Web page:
Turkish delights of the 1970s: movies of Metin Erksan

First ghost scene from Grigori Kozintsev’s Hamlet.

Metin Erksan (1929–2012) was no slouch. His movies were entered into major international competitions and sometimes won them. When Turkish cinema was having its heyday, in the 1950s and 1960s, Erksan was there. In the 1970s, though, he started making movies aimed at commercial success—or so the story goes—and on a couple of occasions at least, this seemed to involve taking well-known masterpieces of cinema and giving them a Turkish (and possibly Islamist) makeover for Turkish-speaking audiences.

Metin Erksan's 'Şeytan'
Metin Erksan’s ‘Şeytan’

The Yeşilçam (‘green pine’) period of Turkish cinema had entered its decline as Erksan was hitting his stride in the mid- to late 1960s. Making almost a shot-for-shot remake of ‘The Exorcist’ for Turkish cinema audiences must have seemed like a good idea. Erksan did it on a small budget and without much in the way of special effects. The makeover attempts to reproduce many effects of art direction, set design and music, but not very successfully. He gives it his best shot. In fact, he just steals the music. Erksan’s version, called ‘Şeytan’, was in Turkish cinemas at nearly the same time as Friedkin’s original. What was the point?

‘Şeytan’ (1974) removes all visual and narrative trace of Catholic heresy from William P. Blatty’s story. There are no Catholic priests in ‘Şeytan’, no cassocks, no seminaries and no desecrated statues of the Virgin Mary. When the possessed teenage girl is hovering above her own bed it is not “the power of Christ” that compels her to get back between the sheets, but an all-powerful Allah. So, at one level, Erksan was presenting Turks with a ‘Halal version’ of Blatty’s screenplay.

In the years following ‘Şeytan’, Erksan made five Turkish short stories into television features. Then, in 1977, he made a Turkish version of Shakespeare’s Hamlet, and he based it on the great, Soviet, cinema version of the play made by Grigori Kozintsev in 1964. This Soviet version was itself built upon a translation by Boris Pasternak and featured original music by Dimitri Shostakovich.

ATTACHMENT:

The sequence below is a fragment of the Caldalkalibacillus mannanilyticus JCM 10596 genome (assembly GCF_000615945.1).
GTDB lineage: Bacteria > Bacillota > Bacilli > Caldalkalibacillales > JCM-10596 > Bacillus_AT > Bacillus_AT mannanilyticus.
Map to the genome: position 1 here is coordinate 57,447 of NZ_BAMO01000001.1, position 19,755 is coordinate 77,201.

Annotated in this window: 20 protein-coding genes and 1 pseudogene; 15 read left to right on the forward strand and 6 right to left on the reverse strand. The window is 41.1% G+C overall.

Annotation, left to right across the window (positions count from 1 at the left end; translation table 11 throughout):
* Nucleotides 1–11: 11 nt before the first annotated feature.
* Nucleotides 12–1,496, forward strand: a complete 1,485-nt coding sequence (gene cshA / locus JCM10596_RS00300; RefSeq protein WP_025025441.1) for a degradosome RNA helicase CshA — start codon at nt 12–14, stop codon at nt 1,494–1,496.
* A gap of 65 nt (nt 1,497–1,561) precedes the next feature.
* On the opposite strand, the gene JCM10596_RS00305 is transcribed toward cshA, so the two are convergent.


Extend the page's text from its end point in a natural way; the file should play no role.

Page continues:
This time Erksan went further than making a Turkish Hamlet on the cheap. He added an unexpected extra element to the mix: he made Hamlet a woman. Highly-regarded Turkish actress, Fatma Girik, played the “Avenging Angel” of the title. “Hamlet” was the subtitle used on the posters, though the movie is usually listed as “Kadin Hamlet” or ‘Woman Hamlet’. Again, Erksan stole whatever was useful, chopping up Shostakovich’s score ruthlessly to make it fit his scenes, and echoing elements of the set and art direction. The effects fall short of Erksan’s aspirations: the ghost in ‘Kadin Hamlet’ looks less like King Hamlet than a somnambulant Bela Lugosi.

‘Kadin Hamlet’ was shown at the Filmex movie festival and was accepted into competition at the 10th Moscow International Film Festival (1977). At Filmex it was shown during the festival’s 50-hour movie marathon and greeted with hilarity. There’s no record of whether the jury was laughing in Moscow where, I imagine, there may have been serious discussion about the nature of cinematic homage, the political turmoil in Turkey, and the credit given to Shostakovich but not to Kozintsev.

Should we be laughing? I did. I’m not ashamed. But I wondered, also, whether there was something missing from this reaction, and if a cult of incompetence has grown up around certain movies—and ways of making movies—that makes it easier to laugh at them than to see what they were trying to show us. Erksan’s Hamlet stays in the background of her mother’s wedding, and she is dressed in a modern 1970s white suit. There is disco music in the background as the film’s first exchange takes place. Erksan appears to be making serious claims on behalf of his audience, including that Turkey’s decades-long reforms in favor of modernity, and equality for women, were not going away. Erksan smartly turns the duel between Hamlet and Laertes into a shooting-match with rifles in a forest.

Within a few years, the political situation in Turkey even more chaotic, other film-makers began cobbling together less respectful and less competent rip-offs of Hollywood hits. ‘Dünyayı Kurtaran Adam’ (1982), known as the Turkish Star Wars, is the most notorious example. It’s awful, and awfully funny.

Turkey was not the only country performing this kind of cultural appropriation. There is a Japanese version of Star Wars, called ‘Message from Space’ (1978) and an Italian Star Wars called ‘Star Odyssey’ (1979).

See also:

How Iran’s ‘filmfarsi’ remains the biggest secret in cinema history (Guardian)

George Franju’s «Blood of the Beasts»

Click to start or stop video …

Our attitudes to butchers and meat have changed in ways that our parents and our parents’ parents could not have imagined. Firstly, there is the matter of the declining status of butchers. It is a worldwide phenomenon. In the UK in 1980 over one hundred thousand people were employed in privately-owned butcher-shops. By 2008 the number had fallen to about thirty-five thousand. In New Zealand, and elsewhere, negative growth in employment of butchers outstrips the negative growth in most other trades during the past couple of decades by at least a factor of ten. It is not just a recent trend. CSIRO research on meat retailing once claimed that numbers of butchers in Australia dropped 40 percent, from ten to six thousand, between the 1950s and 1980s, and said…